With this kind of madness about, how hard is it to believe “Just to show the world we really mean it when we say this is The Opteron That Really Isn’t An Opteron, The Opteron That Isn’t An Opteron will only work with Opteron motherboards but the Opteron That Really Isn’t An Opteron will not?” It may not end up being true, but when you consider what they are doing . . . .

If you were a company that did things like that, you’d want to keep everything secret, too. 🙂

If There’s Anyone Sane In the House…

If There’s Anyone Sane In The House

All these cock-a-hoops are apparently an attempt to preserve 1XX Opteron sales (and get more money for them than for functionally equivalent Athlon64 mobos).

Since mobo makers will have no problem offering Opteron That Really Isn’t An Opteron mobos just as loaded as Opteron That Is An Opteron mobo (all they have to do is change the socket), this is a dubious strategy at best.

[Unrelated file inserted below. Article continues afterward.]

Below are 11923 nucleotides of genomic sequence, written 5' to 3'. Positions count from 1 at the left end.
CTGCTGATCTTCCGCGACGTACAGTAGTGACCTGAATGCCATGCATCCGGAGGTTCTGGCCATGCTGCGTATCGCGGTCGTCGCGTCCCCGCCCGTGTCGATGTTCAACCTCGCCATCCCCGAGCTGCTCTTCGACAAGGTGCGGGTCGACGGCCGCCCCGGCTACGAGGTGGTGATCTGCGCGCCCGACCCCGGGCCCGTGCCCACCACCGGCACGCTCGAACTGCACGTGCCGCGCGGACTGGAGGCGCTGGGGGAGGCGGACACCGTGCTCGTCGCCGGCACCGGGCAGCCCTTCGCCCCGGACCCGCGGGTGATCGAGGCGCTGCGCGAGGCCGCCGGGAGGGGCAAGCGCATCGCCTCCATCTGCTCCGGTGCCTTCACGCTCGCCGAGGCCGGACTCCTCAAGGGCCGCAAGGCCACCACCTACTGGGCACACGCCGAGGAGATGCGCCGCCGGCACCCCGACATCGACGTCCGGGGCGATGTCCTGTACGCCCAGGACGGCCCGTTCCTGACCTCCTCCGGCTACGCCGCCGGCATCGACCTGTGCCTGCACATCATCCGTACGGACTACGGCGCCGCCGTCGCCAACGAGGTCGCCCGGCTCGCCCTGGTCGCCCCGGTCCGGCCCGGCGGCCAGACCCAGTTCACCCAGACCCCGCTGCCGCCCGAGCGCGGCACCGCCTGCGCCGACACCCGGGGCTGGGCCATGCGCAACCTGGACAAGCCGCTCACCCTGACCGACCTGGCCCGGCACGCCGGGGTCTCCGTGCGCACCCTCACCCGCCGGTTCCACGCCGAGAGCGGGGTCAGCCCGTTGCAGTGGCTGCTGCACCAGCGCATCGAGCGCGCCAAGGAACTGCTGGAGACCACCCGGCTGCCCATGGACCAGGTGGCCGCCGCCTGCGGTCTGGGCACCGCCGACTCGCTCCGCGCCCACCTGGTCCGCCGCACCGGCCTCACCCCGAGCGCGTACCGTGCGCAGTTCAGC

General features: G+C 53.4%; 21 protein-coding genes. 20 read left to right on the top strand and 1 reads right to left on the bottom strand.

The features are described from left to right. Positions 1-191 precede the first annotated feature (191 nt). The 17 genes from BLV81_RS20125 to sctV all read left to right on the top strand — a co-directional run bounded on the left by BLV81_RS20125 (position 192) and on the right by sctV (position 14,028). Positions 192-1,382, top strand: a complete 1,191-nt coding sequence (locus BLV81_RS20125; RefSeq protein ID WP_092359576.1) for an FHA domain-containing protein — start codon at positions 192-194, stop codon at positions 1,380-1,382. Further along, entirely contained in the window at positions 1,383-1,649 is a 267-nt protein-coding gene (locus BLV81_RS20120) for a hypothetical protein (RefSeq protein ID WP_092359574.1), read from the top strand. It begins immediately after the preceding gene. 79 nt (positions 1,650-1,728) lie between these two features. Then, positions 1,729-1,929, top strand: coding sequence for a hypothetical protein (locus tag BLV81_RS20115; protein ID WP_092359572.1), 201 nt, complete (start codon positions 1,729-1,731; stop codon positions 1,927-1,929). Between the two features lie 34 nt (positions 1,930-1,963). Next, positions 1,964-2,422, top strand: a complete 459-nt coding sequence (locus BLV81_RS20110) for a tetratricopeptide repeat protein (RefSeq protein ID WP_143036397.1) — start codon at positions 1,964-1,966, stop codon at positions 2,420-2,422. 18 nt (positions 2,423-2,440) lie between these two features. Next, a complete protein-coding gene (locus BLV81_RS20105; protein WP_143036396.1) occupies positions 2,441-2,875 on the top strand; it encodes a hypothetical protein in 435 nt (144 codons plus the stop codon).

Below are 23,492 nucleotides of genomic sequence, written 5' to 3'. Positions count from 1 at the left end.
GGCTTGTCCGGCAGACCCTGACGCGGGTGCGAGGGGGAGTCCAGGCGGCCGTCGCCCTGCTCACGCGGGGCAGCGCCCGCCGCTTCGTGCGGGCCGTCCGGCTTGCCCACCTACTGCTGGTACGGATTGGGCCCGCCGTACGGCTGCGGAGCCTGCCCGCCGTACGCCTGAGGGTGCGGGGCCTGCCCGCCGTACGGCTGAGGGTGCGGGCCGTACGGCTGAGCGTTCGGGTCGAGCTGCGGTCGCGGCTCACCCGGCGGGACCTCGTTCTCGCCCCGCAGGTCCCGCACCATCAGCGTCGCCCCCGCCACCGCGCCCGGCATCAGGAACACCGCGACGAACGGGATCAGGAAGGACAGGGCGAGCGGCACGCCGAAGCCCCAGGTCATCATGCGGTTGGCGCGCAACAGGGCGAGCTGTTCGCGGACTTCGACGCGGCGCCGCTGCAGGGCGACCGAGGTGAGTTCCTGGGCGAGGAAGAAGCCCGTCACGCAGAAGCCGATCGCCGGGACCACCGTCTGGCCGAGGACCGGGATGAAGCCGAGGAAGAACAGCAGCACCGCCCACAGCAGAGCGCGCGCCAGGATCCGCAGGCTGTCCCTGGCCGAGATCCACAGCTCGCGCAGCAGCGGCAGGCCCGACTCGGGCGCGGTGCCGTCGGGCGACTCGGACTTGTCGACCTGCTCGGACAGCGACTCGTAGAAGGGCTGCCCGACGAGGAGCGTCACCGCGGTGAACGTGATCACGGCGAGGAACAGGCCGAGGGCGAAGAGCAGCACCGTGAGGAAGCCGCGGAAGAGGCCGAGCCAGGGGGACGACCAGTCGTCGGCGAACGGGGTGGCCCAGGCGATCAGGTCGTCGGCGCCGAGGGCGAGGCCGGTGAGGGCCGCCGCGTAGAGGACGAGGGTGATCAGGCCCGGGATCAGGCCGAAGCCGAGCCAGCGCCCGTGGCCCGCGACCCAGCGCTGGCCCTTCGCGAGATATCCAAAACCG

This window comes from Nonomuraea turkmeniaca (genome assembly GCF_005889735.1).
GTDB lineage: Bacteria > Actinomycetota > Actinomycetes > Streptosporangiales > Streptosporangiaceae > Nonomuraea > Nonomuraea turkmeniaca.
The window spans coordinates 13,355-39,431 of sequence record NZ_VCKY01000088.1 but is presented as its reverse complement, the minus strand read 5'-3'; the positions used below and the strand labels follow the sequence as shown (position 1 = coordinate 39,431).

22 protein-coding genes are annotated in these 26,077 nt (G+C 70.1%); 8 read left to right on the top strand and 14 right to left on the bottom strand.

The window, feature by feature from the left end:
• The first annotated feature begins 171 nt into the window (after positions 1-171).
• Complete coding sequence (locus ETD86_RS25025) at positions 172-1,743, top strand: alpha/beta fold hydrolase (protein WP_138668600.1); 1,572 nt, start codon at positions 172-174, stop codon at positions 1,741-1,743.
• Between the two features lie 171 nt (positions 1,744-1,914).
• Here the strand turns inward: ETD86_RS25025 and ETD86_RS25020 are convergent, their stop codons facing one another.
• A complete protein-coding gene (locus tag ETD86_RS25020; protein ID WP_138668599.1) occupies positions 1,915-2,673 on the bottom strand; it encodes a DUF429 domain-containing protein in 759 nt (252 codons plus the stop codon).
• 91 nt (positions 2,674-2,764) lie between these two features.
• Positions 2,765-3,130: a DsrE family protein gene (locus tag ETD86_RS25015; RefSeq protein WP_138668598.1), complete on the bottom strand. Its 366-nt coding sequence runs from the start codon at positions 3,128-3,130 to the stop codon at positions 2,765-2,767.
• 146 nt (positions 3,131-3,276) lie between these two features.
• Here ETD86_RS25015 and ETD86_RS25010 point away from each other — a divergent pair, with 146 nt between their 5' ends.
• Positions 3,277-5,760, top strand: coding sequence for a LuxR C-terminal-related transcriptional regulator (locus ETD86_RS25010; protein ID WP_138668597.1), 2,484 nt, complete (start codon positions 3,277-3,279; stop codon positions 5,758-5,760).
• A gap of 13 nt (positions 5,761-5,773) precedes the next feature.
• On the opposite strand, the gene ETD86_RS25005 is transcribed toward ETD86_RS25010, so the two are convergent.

It would have been better if AMD had just standardized on a single socket like we suggested last April, and use the mobo to enable/disable functions. Maybe they’ll think of that next year.

It would make more sense for AMD to give up on the notion of 1XX Opterons and call any SMP Hammer an Opteron. Better yet, paper launch the damn things in September and go with socket 939 from the start.

Otherwise, they’re in for a PR disaster. They’re just going to look like fools doing and especially trying to explain this. They’re going to have enough problems selling the first generation of these chips as is without that additional anchor.

Discussion